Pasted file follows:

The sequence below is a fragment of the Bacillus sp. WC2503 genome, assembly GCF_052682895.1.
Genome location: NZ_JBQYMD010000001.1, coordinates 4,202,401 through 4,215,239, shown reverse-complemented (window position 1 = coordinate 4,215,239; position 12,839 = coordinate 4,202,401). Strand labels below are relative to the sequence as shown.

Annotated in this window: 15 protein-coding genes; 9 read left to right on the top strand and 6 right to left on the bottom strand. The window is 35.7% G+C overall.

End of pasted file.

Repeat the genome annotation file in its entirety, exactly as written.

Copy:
The sequence below is a fragment of the Bacillus sp. WC2503 genome, assembly GCF_052682895.1.
Genome location: NZ_JBQYMD010000001.1, coordinates 4,202,401 through 4,215,239, shown reverse-complemented (window position 1 = coordinate 4,215,239; position 12,839 = coordinate 4,202,401). Strand labels below are relative to the sequence as shown.

Annotated in this window: 15 protein-coding genes; 9 read left to right on the top strand and 6 right to left on the bottom strand. The window is 35.7% G+C overall.